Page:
Saying it with purpose

“If you a fighter, rider, biter, flame-igniter, crowd-exciter

Or you wanna just get high then just say it

But then if you a liar-liar, pants on fire, wolf-crier, agent with a wire

I’m gon’ know it when I play it.”


Dead Prez, on authenticity, 1998.

At Rationale, our commitment to creating impact for our clients is matched only by our commitment to making a positive impact as a business, and as people — but what you do and what you say have to be in step.

Impact carries two meanings for us. As a brand and communications agency, it means supporting our clients to amplify and transmit the very best of who they are and what they deliver to their audiences. We want people to pay attention and engage. We want to simply communicate the complex, improve customer experience, and to positively influence perception and decision-making.

Impact is also the way we talk about our purpose. It means living our values; from our culture of respect and inclusivity, to our environmental footprint, how we treat our team, our clients and our community. But there are also two kinds of purpose, and businesses are coming unstuck when they inappropriately conflate the two.

Doing it on purpose

After a period of steady momentum — where we’ve seen businesses and organisations responding to an expectation around their impact on people and planet — there has been justifiable backlash on authenticity and genuine commitment vs. purpose-washing. A high profile example recently emerged, with the UK Advertising Standards Authority banning ads from three major airlines for unsubstantiated green-washing. We are hearing acknowledgement and responses to this from other corners, including behemoths like Unilever, who recently announced they will stop trying to ‘bake purpose in’ to many of their sub-brand propositions. This is good, and bad.

Lufthansa's #MakeChangeFly campaign
Lufthansa's #MakeChangeFly campaign

The world over, we are alert to the typical devices employed to gain our favour, part with our money, or sign on the dotted line. We are wise to the game, and we can smell it when we are being patronised or misled. The message here is simple. By all means paint a colourful, nourishing picture of how much you care, but do care. Don’t get caught just acting like you do.

If a company is going to align itself with certain values, do it in earnest, and not just for a surefire profit bump because ethical companies are viewed more favourably. We don’t want businesses to stop trying altogether.

A values-driven economy

Digging into your place in our lives as a business should be regarded as an opportunity for business innovation, improved customer experience, and value, rather than a trade-off to profit motives. It is especially important to be clearer on which sense of ‘purpose’ you are speaking to.

It doesn’t make sense to slap green lipstick on a pig, of course. So the debate over your credentials, and ability to walk the walk, should be more about looking at holistic business sustainability and your intrinsic value to people, rather than crowbarred-in brand messaging about the modest environmental sustainability policies of your business. Having a clearly defined business purpose is more compelling as a brand story than a shaky, reverse-engineered claim to environmental, social or ethical purpose that comes unstuck in the public forum.

Surrounded by global pressures and anxieties, and while losing faith in traditional institutions, people are more inclined to respond well to brands that align with and deliver on their values. Edelman reported this year that people increasingly expect the private sector to help lead the way in meeting many of the world’s challenges. ESG and CSR are not nice-to-haves, they are an expected and essential part of your future business growth strategy. But talking about your purpose is not only about DEI or green credentials, it is about optimising your service delivery, your operational capacity and evidencing your ongoing value — that you’re in it for the long haul. Build trust by aligning these things, while seeking a balance between your economic success and your impact as a sincere goal.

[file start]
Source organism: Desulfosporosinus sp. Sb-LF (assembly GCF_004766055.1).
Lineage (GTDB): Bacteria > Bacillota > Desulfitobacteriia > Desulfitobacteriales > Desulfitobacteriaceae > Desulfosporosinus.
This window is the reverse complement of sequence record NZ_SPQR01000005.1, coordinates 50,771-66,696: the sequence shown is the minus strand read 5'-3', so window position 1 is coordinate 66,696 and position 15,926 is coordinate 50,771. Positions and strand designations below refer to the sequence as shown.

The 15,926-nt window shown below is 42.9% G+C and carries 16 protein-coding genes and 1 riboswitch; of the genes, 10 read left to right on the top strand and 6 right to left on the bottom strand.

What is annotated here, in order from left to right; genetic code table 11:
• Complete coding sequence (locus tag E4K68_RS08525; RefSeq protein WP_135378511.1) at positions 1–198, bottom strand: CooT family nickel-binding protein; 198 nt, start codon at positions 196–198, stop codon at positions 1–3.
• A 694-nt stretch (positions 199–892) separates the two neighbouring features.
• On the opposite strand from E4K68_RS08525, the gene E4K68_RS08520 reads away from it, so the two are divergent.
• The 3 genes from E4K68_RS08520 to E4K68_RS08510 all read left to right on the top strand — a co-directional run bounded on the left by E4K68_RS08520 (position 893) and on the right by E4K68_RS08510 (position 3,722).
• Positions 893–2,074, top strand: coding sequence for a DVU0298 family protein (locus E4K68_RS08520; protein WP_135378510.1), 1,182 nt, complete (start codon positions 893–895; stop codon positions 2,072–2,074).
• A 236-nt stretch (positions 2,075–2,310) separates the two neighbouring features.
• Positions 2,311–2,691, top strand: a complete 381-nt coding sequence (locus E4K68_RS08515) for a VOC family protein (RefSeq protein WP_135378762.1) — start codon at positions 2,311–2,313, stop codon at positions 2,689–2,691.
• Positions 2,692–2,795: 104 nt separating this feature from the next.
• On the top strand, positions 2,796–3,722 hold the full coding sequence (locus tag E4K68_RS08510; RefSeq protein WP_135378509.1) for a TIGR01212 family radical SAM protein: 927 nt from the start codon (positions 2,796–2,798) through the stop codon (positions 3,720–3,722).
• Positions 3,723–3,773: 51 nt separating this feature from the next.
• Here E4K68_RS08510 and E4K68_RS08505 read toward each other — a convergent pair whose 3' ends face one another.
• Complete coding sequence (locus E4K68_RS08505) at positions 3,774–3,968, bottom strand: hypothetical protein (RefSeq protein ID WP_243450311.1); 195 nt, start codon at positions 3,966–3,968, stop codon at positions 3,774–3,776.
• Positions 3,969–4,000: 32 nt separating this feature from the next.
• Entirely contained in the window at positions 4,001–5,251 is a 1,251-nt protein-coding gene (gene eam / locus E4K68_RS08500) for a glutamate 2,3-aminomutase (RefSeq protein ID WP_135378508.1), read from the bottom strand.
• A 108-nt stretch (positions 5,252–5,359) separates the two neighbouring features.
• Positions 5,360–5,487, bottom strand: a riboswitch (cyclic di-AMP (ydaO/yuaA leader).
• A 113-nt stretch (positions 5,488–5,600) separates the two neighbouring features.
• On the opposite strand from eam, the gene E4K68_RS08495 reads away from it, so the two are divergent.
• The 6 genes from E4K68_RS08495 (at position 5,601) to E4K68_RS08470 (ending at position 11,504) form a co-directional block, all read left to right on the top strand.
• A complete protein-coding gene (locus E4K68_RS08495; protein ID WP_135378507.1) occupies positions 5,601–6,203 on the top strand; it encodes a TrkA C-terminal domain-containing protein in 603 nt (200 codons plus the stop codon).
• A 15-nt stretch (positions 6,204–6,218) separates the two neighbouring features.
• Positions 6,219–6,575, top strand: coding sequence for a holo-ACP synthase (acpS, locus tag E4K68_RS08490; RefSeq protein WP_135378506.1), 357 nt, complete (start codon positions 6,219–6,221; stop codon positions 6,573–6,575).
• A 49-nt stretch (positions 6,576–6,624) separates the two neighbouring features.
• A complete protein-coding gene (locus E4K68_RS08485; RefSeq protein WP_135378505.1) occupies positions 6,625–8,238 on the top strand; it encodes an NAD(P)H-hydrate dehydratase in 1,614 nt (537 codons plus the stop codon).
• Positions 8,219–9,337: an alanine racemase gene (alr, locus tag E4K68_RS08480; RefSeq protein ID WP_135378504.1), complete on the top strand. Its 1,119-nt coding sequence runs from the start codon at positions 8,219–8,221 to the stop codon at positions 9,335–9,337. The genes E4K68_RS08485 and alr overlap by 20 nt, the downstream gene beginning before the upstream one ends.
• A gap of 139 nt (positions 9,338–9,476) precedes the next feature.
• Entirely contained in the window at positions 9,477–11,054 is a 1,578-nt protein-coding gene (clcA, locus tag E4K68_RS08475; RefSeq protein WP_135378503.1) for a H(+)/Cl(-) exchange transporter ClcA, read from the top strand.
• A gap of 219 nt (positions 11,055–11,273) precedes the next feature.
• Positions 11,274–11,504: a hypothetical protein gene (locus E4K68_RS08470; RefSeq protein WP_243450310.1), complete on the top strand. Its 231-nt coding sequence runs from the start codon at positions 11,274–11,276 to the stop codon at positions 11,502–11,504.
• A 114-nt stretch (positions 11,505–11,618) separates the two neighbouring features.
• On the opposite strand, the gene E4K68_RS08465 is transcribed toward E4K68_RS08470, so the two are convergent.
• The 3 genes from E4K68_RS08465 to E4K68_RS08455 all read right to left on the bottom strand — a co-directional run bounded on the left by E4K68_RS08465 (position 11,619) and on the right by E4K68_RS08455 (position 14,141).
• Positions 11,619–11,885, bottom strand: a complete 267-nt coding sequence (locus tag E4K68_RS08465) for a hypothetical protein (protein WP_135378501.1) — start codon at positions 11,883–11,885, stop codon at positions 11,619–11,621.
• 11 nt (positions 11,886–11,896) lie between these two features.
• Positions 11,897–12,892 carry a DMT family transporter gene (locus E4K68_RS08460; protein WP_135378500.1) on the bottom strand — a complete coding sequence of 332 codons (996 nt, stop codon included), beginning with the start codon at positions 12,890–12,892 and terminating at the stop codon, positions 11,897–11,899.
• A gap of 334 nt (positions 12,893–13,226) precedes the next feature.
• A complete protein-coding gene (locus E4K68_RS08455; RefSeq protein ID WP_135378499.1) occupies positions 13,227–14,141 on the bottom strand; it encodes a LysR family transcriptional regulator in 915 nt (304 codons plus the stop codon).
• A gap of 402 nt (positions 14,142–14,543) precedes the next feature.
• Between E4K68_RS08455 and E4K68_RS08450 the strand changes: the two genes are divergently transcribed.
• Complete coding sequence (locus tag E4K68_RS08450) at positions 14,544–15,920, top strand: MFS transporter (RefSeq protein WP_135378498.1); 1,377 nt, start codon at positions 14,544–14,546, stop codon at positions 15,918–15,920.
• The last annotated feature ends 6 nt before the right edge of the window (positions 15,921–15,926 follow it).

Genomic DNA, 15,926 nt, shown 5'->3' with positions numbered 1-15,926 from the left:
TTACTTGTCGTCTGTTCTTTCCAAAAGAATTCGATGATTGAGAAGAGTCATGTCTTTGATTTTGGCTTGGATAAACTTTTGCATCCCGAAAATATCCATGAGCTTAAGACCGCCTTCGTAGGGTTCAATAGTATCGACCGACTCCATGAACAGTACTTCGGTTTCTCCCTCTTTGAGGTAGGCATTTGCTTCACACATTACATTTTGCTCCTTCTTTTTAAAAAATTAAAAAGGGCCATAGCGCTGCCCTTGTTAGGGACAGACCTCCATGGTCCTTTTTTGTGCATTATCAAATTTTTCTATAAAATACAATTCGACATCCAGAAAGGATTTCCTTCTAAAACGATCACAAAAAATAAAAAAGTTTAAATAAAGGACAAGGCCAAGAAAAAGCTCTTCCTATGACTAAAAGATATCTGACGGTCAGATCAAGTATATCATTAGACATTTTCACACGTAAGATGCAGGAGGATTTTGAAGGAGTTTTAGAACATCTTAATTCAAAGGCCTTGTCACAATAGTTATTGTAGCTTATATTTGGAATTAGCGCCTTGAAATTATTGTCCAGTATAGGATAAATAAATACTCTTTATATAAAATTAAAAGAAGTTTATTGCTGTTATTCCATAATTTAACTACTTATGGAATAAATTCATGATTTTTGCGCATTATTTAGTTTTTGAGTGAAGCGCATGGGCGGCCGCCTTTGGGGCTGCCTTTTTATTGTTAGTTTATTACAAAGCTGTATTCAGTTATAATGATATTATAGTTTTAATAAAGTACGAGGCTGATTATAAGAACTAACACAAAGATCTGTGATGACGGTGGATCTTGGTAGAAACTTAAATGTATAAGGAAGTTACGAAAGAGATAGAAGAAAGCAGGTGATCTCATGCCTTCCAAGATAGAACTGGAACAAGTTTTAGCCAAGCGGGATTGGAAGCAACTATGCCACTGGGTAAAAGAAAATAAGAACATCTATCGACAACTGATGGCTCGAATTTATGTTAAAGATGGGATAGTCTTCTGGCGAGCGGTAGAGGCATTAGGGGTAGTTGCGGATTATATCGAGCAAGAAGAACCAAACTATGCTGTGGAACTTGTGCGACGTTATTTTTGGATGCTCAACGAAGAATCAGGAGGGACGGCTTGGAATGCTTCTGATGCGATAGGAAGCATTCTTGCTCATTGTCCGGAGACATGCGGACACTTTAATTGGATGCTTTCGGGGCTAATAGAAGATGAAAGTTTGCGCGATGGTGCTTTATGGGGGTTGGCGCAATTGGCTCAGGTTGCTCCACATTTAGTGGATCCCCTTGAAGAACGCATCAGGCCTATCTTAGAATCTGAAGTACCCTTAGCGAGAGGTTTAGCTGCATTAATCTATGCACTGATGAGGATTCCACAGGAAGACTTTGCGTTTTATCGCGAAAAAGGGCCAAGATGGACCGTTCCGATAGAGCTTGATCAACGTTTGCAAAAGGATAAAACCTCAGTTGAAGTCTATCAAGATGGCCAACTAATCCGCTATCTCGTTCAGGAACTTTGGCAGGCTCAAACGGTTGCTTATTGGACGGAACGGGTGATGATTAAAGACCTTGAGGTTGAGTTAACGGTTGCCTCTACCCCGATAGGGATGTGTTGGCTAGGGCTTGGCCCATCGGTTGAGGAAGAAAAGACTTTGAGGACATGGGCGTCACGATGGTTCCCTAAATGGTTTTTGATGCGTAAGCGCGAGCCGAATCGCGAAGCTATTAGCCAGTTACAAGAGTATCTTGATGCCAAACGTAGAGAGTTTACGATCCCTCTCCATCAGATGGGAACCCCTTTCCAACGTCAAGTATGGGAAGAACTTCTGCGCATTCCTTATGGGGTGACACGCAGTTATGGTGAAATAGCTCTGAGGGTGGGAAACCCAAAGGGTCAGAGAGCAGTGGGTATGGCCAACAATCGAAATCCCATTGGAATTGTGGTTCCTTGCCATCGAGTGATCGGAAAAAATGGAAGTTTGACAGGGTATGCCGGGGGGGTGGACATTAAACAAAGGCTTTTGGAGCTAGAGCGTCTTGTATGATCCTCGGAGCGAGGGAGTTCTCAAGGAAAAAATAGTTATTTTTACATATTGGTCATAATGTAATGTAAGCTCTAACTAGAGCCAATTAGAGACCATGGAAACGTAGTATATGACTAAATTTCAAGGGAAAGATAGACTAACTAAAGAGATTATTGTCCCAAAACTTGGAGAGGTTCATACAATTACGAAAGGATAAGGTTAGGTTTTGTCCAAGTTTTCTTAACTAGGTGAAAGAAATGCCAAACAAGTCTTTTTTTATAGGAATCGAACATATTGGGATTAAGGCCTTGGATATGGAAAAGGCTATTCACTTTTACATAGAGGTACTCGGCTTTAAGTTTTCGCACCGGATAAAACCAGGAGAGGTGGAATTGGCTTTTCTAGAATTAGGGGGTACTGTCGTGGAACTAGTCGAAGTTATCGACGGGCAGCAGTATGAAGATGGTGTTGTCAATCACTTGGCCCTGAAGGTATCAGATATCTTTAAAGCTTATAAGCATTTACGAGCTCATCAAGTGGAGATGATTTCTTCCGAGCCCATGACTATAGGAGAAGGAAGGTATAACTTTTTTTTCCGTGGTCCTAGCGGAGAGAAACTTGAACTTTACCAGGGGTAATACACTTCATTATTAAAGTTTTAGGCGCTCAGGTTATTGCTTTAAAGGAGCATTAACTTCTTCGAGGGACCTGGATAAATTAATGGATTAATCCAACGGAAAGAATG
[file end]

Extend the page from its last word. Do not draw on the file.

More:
In search of post-purpose 2.0

Build an authentic, impactful brand around tangible core business purpose and avoid looking red-faced under a shallow marketing facade by considering the following things:

  1. Bear in mind, purpose is not only about being eco, or gender positive. It is about the essence and role of your business in the lives of your team members, investors and customers. If you can better connect your reason for being with making a positive impact, that’s something to shout about.  
  2. Take a good long look at yourselves. Dig deep into what you already do, and what you could do to better align purpose and profit. Look in every corner and lift every cover, supply chain to the sales platform, the human and the operational.
  3. Be open and speak to everyone. From the C-suite to the shop floor,  new paths to innovation can come from unexpected places, and often those closest to the coal face. Collaboration and opportunities to contribute are also great for building company culture and commitment.
  4. It’s about trust. Look at your values and avoid implausible virtue signalling. Particularly if your service offer sits less comfortably with a ‘doing good’ narrative. Your brand must reflect your reality — a unique offer, clear vision, commitment to your people. 
  5. Remember it’s a marathon, not a sprint. So, modest but credible with a clearly defined trajectory is better than hyperbole and false pretences when it comes to telling a purposeful, impactful story. 

If your organisation could benefit from support in exploring your purpose, clarifying your values, or communicating better internally or externally, Rationale is here to help you make an impact. Get in touch at